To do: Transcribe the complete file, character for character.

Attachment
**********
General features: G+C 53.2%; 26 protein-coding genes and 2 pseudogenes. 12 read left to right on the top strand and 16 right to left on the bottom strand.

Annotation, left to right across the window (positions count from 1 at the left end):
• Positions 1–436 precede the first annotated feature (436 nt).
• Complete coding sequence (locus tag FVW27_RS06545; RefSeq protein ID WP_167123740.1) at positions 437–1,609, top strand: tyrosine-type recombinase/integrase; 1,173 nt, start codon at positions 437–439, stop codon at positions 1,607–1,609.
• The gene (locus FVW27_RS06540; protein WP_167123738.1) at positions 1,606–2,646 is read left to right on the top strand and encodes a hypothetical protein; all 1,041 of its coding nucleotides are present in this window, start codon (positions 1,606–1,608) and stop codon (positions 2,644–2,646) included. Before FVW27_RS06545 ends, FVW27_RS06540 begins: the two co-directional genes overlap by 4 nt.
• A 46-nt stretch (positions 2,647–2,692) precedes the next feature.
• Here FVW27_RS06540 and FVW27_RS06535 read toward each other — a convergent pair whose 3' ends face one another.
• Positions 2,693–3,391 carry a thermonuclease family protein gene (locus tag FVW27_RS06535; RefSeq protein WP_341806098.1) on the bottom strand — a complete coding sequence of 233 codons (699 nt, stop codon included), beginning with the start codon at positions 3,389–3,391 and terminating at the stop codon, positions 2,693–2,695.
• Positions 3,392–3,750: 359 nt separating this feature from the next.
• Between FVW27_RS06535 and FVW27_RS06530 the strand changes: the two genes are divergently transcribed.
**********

General features: G+C 53.2%; 26 protein-coding genes and 2 pseudogenes. 12 read left to right on the top strand and 16 right to left on the bottom strand.

Annotation, left to right across the window (positions count from 1 at the left end):
• Positions 1–436 precede the first annotated feature (436 nt).
• Complete coding sequence (locus tag FVW27_RS06545; RefSeq protein ID WP_167123740.1) at positions 437–1,609, top strand: tyrosine-type recombinase/integrase; 1,173 nt, start codon at positions 437–439, stop codon at positions 1,607–1,609.
• The gene (locus FVW27_RS06540; protein WP_167123738.1) at positions 1,606–2,646 is read left to right on the top strand and encodes a hypothetical protein; all 1,041 of its coding nucleotides are present in this window, start codon (positions 1,606–1,608) and stop codon (positions 2,644–2,646) included. Before FVW27_RS06545 ends, FVW27_RS06540 begins: the two co-directional genes overlap by 4 nt.
• A 46-nt stretch (positions 2,647–2,692) precedes the next feature.
• Here FVW27_RS06540 and FVW27_RS06535 read toward each other — a convergent pair whose 3' ends face one another.
• Positions 2,693–3,391 carry a thermonuclease family protein gene (locus tag FVW27_RS06535; RefSeq protein WP_341806098.1) on the bottom strand — a complete coding sequence of 233 codons (699 nt, stop codon included), beginning with the start codon at positions 3,389–3,391 and terminating at the stop codon, positions 2,693–2,695.
• Positions 3,392–3,750: 359 nt separating this feature from the next.
• Between FVW27_RS06535 and FVW27_RS06530 the strand changes: the two genes are divergently transcribed.